It wasn’t raining, as it was today in the morning when I came out of the conference room. It was rather sunny. Very much unlike Bismarck!
I hated the weather here. It was cold and gloomy. I loved sunny days. I have missed the sun ever since I came here. The sun was a part of my everyday life back in India. And I never had to compromise with that after I shifted to Phoenix.
I was going back to my hotel after the long meeting with the Board of Directors of the University of Bismarck. I have to stay here for another month or so until I finish my work! I was complaining to myself about my bad luck as I saw someone coming out of the D Block. He looked somewhat familiar. I looked intently to be sure.
Well, yes. It was him. I think I forgot to breathe for few seconds. I looked away to avoid his eyes. I didn’t want him to see the sadness in my eyes.
Unfortunately, he noticed me too. He came too much near for me to evade anymore. He smiled.
“Hi! It’s been a long time.”
“Yeah! Long time indeed.” I smiled back. 12 years exactly, I said inaudibly.
“How are you?”
“I am good. How are you?”
He nodded positively and asked, “I never expected to see you here out of all the places”.
“I am actually the defence lawyer of the University.”, I said while pointing towards the University building.
“There’s a lawsuit going on between the University and State Education Board. What are you doing here?” I added.
“I am a visiting faculty and a researcher here. I teach Analytical Chemistry.”
There was a moment of awkward silence. I was out of words. Thankfully he asked,
“So, how’s life? I suppose you are married now?”
“Life is great! I am busy suing people for no reason at all.” I laughed uncomfortably.
I hoped he would forget about the second question. I looked away, but he didn’t give up.
“And your husband?” he tried to look through my eyes.
“Well, I am sure he would have been fine if he would have existed.” I smiled.
“You are not married?” there was astonishment in his eyes.
“Well, I guess I never found the right one for me.” I tried to play safe.
“You haven’t met anyone in all these years?”
“I have met a lot of guys, but they were not who I was looking for.”
“I am sorry.” He tried to concentrate hard on the caterpillar that was struggling to cross the road as we both walked towards the small bench near the end of the campus. I was not sure if he was deliberately trying not to look into my eyes.
“What are you sorry for? You haven’t done anything. Moreover, I am too busy with my work and I somehow love this bohemian life of mine.” I tried to smile convincingly.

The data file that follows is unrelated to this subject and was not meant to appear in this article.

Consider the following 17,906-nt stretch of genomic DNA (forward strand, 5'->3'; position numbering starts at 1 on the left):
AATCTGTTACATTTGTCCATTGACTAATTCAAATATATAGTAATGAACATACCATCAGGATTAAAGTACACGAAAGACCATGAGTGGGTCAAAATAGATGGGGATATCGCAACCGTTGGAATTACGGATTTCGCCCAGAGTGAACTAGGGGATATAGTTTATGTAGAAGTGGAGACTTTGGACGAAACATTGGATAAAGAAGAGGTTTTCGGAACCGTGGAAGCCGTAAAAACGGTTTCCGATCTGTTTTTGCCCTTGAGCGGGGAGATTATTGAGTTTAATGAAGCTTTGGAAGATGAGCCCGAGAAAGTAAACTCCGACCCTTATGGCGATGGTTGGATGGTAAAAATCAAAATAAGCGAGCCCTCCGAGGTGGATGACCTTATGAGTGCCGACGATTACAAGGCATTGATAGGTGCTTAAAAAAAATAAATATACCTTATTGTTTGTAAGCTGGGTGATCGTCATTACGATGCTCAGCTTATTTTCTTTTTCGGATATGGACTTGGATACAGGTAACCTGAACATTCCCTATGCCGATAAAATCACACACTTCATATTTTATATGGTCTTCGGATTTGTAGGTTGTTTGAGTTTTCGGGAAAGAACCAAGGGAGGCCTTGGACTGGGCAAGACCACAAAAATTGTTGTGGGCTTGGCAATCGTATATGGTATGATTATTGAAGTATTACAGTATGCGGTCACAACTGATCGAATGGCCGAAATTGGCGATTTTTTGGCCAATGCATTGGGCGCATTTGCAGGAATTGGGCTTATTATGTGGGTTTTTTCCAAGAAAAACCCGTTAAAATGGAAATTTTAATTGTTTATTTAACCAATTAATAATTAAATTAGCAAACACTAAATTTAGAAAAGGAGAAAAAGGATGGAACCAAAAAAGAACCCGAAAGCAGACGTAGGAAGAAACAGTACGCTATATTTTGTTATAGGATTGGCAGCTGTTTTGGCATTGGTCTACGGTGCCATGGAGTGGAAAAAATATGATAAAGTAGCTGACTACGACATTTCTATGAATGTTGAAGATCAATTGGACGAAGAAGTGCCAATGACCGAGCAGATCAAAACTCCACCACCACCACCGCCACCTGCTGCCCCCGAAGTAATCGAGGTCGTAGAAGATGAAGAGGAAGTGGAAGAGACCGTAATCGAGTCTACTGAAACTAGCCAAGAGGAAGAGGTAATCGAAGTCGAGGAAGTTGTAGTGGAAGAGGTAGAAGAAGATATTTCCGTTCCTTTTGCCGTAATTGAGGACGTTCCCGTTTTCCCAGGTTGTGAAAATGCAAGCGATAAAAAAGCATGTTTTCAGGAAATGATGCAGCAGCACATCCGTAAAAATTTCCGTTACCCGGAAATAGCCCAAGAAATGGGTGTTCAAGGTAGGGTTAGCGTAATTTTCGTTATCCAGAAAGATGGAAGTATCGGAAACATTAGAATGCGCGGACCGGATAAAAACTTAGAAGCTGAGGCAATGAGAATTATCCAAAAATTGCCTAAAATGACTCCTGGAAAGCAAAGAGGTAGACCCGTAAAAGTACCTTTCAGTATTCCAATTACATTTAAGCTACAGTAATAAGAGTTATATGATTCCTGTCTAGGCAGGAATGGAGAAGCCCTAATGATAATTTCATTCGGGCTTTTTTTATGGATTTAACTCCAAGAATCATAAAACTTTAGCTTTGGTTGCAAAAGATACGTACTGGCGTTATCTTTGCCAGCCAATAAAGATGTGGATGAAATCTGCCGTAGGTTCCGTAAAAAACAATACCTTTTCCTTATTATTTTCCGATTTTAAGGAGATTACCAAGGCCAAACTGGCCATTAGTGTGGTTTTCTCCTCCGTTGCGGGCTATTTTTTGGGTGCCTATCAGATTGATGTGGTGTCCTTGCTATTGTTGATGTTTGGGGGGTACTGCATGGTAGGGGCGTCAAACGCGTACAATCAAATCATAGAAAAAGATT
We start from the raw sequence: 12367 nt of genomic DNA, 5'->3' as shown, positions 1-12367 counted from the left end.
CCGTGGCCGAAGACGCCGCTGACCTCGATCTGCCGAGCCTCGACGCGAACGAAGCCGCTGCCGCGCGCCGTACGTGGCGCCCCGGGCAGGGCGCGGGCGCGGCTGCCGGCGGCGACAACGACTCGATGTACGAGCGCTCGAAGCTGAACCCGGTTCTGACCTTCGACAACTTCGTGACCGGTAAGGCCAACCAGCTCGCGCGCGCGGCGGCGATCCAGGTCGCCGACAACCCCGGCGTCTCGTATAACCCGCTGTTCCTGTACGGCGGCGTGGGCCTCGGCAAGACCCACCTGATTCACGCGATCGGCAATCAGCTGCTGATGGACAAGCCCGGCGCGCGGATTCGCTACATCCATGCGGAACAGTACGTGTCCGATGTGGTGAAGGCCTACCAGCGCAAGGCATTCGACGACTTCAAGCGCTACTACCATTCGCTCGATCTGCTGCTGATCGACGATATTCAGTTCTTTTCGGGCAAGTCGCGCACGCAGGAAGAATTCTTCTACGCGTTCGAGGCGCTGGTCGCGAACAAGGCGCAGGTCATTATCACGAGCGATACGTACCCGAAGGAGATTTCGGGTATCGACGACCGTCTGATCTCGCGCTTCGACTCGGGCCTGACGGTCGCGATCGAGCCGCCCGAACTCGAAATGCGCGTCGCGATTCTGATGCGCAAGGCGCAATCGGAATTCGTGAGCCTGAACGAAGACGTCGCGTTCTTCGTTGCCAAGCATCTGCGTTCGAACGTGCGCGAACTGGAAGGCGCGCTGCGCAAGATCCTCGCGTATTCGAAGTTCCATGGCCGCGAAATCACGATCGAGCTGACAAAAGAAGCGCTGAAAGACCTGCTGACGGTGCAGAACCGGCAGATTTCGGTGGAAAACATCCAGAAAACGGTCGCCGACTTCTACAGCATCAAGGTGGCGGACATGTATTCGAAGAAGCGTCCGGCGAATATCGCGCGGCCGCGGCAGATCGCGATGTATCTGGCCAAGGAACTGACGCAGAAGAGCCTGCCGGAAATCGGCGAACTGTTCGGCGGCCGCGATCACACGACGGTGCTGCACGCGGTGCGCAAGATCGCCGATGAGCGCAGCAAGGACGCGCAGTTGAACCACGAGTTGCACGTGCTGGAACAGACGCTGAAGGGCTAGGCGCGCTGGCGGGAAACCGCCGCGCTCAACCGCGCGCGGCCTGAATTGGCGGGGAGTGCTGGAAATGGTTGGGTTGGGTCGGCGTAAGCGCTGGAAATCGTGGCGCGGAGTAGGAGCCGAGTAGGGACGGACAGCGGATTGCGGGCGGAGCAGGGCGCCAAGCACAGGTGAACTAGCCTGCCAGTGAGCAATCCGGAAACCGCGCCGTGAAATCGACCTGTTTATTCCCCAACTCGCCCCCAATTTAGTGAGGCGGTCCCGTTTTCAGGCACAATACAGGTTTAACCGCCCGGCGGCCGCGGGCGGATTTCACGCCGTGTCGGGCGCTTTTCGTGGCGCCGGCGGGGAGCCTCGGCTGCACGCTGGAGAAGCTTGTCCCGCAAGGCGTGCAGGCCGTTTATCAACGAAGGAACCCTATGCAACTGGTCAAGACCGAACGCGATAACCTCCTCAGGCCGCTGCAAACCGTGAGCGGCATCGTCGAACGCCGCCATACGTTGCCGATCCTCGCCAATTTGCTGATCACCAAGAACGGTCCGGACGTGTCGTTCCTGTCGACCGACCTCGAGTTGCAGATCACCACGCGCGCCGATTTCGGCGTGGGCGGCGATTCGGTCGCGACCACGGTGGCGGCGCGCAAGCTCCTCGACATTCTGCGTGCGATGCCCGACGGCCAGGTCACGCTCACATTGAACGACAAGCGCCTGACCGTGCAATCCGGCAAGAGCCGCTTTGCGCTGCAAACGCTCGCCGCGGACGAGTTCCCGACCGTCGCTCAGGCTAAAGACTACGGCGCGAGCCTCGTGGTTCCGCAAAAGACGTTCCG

He looked unsure as we both sat down on the bench.
I absolutely hated to admit that I had never thought of marrying another man because I was in love with him for all these years. But then after some time, I forgot why I wasn’t married. I enjoyed the fact of not being married at the age of 32. I surely did love my carefree life.
To avoid any further questions I asked, “So, how’s your wife? The last time I heard of you, you were married.”
“I suppose she is fine.”
I looked at him curiously.
“We don’t live together anymore. We are divorced,” he said.
“Oh! I am sorry.”
I tried to recognize if it was sadness or just exhaustion that lingered in his eyes.
“I heard you have sold off your house in Calcutta.” I asked.
“Yes. Actually, my sister got married and my parents have shifted to California. And I am here. So, there’s no point in keeping the house there.”
I nodded in agreement.
I remembered how I had sighed woefully when I heard from my mother that he had sold off his house. I lost the last string of source of information I had of him. At least, I used to hear about his whereabouts from my mother. His family was our neighbour in Calcutta. After that, I haven’t heard of him for years.
“I have a class now. I have to go.”
I looked at him as he stood up to leave.
“It was really nice meeting you after such a long time.”
I smiled sadly, “Same here. Have a good day.”
He nodded back and left. I watched him walk away, but then he stopped and turned back.
He came towards me. I looked into his eyes. They were as much serene as ever. I always liked them.
“I am going to be free after this hour. Would you like to have lunch with me?” he looked at me doubtfully.
“I’ll wait for you.”
In all these years, I had forgotten how charming he used to be. The tender sun and the gentle breeze kissed my face as I watched him look back at me while walking away.